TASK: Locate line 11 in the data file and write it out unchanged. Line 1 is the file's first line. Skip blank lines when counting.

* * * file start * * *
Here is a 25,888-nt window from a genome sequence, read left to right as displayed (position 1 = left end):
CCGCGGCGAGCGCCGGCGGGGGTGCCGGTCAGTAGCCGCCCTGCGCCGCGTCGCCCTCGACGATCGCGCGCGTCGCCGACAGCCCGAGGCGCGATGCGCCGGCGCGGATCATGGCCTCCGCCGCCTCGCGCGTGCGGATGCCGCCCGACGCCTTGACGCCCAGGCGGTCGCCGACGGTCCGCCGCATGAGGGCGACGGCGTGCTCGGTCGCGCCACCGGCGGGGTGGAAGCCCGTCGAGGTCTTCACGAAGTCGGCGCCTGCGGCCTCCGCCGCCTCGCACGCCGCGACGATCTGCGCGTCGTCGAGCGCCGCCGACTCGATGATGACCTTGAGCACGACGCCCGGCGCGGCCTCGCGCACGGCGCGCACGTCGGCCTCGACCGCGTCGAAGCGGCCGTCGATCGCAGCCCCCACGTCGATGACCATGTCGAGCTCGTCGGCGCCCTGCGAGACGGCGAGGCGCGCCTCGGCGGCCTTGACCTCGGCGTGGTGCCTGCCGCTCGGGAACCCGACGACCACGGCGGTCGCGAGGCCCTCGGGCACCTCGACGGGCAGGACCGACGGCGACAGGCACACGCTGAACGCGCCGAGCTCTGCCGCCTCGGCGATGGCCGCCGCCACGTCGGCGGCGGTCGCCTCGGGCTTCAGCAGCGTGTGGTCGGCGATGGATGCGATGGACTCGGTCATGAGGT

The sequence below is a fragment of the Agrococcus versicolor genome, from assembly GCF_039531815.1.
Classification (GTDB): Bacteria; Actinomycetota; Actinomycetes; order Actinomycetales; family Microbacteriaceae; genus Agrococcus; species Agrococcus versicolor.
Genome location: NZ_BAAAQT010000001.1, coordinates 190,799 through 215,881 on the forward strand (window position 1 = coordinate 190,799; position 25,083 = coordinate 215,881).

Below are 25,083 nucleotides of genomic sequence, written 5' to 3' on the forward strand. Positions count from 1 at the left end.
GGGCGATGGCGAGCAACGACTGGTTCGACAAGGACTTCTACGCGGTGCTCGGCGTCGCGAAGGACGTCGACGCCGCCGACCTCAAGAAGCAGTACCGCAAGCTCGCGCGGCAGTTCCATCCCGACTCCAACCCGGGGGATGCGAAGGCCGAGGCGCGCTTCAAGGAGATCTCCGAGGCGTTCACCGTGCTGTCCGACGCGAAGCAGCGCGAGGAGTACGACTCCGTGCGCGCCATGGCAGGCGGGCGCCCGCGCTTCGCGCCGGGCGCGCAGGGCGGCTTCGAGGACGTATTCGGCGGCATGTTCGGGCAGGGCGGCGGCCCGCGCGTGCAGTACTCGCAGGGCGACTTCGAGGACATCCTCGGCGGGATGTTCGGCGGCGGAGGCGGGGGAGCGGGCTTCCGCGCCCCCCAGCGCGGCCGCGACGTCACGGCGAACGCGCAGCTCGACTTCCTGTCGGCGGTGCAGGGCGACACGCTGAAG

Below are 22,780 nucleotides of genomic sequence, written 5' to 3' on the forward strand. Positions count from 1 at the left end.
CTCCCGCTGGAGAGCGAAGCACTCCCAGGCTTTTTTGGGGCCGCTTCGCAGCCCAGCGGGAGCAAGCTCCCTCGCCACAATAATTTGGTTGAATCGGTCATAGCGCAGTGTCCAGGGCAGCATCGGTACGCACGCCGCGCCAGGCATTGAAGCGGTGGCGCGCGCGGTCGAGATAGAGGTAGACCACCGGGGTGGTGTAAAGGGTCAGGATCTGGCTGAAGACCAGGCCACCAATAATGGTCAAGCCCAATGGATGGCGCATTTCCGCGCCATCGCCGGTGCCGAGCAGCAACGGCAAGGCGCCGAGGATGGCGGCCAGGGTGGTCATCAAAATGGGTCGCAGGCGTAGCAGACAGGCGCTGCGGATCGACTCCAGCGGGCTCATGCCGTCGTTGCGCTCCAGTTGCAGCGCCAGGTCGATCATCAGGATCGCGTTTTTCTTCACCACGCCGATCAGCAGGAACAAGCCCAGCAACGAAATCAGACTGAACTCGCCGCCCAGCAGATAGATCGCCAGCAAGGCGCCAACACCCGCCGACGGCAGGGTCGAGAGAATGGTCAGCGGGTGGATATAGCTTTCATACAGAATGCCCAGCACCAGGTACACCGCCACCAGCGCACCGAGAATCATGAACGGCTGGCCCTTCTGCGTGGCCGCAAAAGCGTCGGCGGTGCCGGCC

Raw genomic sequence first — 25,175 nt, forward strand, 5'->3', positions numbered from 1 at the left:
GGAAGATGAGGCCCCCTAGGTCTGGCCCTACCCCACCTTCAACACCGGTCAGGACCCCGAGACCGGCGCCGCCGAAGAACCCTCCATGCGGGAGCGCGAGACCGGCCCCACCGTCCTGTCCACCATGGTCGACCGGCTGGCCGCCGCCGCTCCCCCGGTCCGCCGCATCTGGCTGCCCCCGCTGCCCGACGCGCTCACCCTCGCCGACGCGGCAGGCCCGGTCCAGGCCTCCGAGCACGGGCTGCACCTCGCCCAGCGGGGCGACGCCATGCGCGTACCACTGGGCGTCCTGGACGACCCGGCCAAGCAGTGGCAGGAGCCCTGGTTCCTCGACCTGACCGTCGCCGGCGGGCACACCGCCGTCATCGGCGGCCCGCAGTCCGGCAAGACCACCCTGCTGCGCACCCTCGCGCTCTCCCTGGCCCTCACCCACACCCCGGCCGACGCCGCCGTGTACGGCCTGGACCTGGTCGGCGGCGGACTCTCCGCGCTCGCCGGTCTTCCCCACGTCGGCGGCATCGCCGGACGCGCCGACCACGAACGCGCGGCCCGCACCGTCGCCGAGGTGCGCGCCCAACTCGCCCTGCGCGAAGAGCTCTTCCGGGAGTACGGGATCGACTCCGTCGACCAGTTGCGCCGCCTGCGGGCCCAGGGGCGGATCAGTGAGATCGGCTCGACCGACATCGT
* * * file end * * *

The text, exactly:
GGAAGATGAGGCCCCCTAGGTCTGGCCCTACCCCACCTTCAACACCGGTCAGGACCCCGAGACCGGCGCCGCCGAAGAACCCTCCATGCGGGAGCGCGAGACCGGCCCCACCGTCCTGTCCACCATGGTCGACCGGCTGGCCGCCGCCGCTCCCCCGGTCCGCCGCATCTGGCTGCCCCCGCTGCCCGACGCGCTCACCCTCGCCGACGCGGCAGGCCCGGTCCAGGCCTCCGAGCACGGGCTGCACCTCGCCCAGCGGGGCGACGCCATGCGCGTACCACTGGGCGTCCTGGACGACCCGGCCAAGCAGTGGCAGGAGCCCTGGTTCCTCGACCTGACCGTCGCCGGCGGGCACACCGCCGTCATCGGCGGCCCGCAGTCCGGCAAGACCACCCTGCTGCGCACCCTCGCGCTCTCCCTGGCCCTCACCCACACCCCGGCCGACGCCGCCGTGTACGGCCTGGACCTGGTCGGCGGCGGACTCTCCGCGCTCGCCGGTCTTCCCCACGTCGGCGGCATCGCCGGACGCGCCGACCACGAACGCGCGGCCCGCACCGTCGCCGAGGTGCGCGCCCAACTCGCCCTGCGCGAAGAGCTCTTCCGGGAGTACGGGATCGACTCCGTCGACCAGTTGCGCCGCCTGCGGGCCCAGGGGCGGATCAGTGAGATCGGCTCGACCGACATCGT